We have published a number of blogs about modern concepts of interpretation of legislation and contracts. A June 2020 decision of the Supreme Court of Appeal sets it out well. There is nothing new in what is said but it is a nice little package of how to interpret an agreement:
‘It is trite law that the provisions of an agreement must be read and understood in the context within, and having regard to the purpose for which, the agreement was concluded. The point of departure is the language employed by the document. But the words must not be considered in isolation. A restrictive examination of words, without regard to the context or factual matrix, has to be avoided. Evidence of prior negotiations is inadmissible, but evidence relating to the surrounding circumstances and the meaning to be given to special words and phrases used by the parties, is admissible. No distinction is drawn between context and background circumstances. Words have to be interpreted sensibly so as to avoid unbusinesslike results.”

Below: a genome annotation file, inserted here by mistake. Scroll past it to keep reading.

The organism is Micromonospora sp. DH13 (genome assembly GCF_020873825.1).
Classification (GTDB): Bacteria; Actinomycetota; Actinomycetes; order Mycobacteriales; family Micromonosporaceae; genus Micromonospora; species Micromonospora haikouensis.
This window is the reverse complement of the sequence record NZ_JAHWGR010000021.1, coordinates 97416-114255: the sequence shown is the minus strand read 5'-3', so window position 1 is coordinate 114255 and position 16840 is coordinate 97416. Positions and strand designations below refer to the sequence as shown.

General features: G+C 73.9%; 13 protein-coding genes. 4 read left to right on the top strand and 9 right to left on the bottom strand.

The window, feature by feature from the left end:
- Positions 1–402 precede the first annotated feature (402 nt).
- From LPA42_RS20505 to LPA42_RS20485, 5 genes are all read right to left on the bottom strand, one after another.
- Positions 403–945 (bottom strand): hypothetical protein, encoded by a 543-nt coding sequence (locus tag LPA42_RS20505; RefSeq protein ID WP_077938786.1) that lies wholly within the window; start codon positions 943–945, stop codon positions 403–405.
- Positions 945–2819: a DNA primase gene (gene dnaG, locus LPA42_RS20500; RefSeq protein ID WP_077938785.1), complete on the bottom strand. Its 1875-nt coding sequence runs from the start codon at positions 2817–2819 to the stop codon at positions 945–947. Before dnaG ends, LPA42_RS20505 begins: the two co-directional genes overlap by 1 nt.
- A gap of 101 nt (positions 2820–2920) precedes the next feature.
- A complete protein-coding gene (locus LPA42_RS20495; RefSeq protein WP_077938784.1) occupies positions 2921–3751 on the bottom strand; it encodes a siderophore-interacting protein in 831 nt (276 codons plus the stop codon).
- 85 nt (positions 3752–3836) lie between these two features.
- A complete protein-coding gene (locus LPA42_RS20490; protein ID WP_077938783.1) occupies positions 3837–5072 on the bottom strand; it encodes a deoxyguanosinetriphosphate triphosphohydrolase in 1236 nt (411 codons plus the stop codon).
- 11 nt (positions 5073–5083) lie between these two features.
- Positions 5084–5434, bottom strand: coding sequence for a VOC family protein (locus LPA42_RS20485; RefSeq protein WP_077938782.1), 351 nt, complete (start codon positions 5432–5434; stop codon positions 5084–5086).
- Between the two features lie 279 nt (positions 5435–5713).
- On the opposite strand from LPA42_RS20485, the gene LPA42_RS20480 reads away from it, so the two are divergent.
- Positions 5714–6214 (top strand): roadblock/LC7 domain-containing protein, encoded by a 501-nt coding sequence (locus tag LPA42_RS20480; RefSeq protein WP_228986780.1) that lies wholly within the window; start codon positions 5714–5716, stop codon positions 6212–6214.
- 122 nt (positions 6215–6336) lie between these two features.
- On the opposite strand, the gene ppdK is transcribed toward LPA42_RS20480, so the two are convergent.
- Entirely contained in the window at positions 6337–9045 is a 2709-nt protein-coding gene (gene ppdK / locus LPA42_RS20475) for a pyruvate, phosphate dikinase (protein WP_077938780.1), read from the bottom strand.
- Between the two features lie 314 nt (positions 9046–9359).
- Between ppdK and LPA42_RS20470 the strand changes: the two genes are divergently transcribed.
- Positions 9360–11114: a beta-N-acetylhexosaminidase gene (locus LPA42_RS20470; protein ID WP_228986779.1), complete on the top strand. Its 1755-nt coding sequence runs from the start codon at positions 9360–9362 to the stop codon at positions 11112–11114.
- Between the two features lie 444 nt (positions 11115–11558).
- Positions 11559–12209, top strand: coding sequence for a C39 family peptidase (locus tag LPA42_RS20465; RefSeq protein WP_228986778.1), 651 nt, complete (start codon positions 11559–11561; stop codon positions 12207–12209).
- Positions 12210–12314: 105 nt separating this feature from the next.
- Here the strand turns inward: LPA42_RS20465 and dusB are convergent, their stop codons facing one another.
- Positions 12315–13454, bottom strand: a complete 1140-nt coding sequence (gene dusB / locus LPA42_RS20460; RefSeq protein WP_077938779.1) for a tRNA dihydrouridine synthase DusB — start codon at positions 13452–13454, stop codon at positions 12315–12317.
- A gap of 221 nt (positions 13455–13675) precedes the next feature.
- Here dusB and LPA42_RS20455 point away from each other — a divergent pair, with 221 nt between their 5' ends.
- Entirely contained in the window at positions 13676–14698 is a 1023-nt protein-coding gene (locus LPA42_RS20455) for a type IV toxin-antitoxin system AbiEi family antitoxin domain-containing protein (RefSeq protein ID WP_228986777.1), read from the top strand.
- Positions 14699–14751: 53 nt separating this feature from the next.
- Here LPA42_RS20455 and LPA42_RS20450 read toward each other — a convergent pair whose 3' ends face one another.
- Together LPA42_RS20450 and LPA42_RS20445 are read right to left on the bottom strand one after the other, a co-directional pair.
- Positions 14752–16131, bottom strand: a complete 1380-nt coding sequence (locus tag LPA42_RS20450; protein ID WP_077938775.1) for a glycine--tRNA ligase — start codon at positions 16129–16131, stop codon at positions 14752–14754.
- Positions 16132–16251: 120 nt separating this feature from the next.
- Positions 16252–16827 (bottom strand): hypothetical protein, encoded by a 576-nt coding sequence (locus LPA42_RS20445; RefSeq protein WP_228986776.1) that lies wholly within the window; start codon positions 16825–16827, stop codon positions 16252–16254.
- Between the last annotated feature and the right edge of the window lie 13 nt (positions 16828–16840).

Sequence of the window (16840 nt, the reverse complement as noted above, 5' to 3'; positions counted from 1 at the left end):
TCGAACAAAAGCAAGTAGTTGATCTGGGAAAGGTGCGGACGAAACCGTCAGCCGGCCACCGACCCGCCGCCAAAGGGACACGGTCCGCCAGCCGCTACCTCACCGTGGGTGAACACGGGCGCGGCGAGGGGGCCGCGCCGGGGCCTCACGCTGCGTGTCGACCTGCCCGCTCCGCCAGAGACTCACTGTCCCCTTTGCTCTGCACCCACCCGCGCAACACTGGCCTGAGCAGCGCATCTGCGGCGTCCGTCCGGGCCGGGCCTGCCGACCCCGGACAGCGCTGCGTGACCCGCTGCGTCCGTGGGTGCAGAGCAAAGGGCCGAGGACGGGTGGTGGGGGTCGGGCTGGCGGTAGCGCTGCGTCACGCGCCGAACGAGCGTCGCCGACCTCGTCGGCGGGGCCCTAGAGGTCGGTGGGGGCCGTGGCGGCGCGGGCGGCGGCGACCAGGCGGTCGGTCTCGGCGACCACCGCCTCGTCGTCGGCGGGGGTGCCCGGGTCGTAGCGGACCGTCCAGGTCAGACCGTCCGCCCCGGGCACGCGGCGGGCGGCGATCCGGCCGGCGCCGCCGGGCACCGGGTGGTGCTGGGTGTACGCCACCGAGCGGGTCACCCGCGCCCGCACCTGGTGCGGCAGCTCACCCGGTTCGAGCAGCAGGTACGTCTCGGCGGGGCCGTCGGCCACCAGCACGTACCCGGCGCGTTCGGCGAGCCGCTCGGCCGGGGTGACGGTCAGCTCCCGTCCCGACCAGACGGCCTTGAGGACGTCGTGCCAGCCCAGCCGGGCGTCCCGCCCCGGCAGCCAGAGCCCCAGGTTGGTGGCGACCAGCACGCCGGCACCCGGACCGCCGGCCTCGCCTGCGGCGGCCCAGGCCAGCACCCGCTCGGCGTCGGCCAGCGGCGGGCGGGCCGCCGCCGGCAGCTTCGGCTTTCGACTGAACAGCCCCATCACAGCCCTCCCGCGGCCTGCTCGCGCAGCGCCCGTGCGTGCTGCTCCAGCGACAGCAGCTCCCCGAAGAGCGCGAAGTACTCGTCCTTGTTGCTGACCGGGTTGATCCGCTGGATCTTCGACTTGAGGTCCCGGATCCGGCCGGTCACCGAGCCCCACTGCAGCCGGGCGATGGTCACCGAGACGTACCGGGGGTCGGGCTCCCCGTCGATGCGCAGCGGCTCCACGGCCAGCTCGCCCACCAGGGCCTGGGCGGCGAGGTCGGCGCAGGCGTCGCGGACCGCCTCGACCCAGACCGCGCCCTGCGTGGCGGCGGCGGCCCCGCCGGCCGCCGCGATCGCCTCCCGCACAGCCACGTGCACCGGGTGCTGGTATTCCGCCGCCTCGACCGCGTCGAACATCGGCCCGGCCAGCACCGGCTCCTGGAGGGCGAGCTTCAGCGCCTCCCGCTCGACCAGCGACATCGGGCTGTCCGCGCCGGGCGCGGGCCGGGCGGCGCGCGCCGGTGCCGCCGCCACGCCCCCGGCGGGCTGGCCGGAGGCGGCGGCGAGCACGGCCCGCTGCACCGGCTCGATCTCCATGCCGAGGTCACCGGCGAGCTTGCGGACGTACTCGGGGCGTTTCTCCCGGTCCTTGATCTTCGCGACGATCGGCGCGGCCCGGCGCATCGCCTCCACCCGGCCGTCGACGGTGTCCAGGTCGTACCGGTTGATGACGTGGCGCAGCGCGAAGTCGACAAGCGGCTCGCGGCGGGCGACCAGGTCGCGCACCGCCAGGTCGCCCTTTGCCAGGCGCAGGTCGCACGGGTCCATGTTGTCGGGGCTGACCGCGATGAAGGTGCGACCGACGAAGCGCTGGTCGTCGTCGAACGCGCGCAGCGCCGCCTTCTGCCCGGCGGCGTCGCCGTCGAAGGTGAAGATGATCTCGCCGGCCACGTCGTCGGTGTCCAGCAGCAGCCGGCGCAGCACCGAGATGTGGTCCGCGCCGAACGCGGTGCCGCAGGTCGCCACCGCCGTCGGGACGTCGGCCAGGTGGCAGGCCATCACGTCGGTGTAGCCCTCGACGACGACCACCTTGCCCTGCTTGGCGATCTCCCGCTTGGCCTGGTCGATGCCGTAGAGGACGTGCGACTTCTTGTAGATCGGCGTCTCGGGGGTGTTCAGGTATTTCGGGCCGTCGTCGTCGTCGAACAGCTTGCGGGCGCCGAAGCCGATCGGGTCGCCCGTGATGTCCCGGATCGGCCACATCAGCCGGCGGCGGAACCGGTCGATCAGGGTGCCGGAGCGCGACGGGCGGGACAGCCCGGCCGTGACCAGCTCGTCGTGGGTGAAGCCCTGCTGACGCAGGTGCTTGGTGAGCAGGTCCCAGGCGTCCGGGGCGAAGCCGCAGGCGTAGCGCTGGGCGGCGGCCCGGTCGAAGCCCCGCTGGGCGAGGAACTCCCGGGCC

Strangely, the court went on to distinguish an introduction (preamble) to an agreement calling it ‘instructive’ and not the ‘operative part’. Seeing that context and background circumstances are important to the interpretation of a contract, there is no reason to subordinate the introduction/preamble to the rest of the agreement. When drafting a contract it is useful to set out the background circumstances clearly.
The case is Iveco South Africa (Pty) Ltd v Centurion Bus Manufacturers (Pty) Ltd.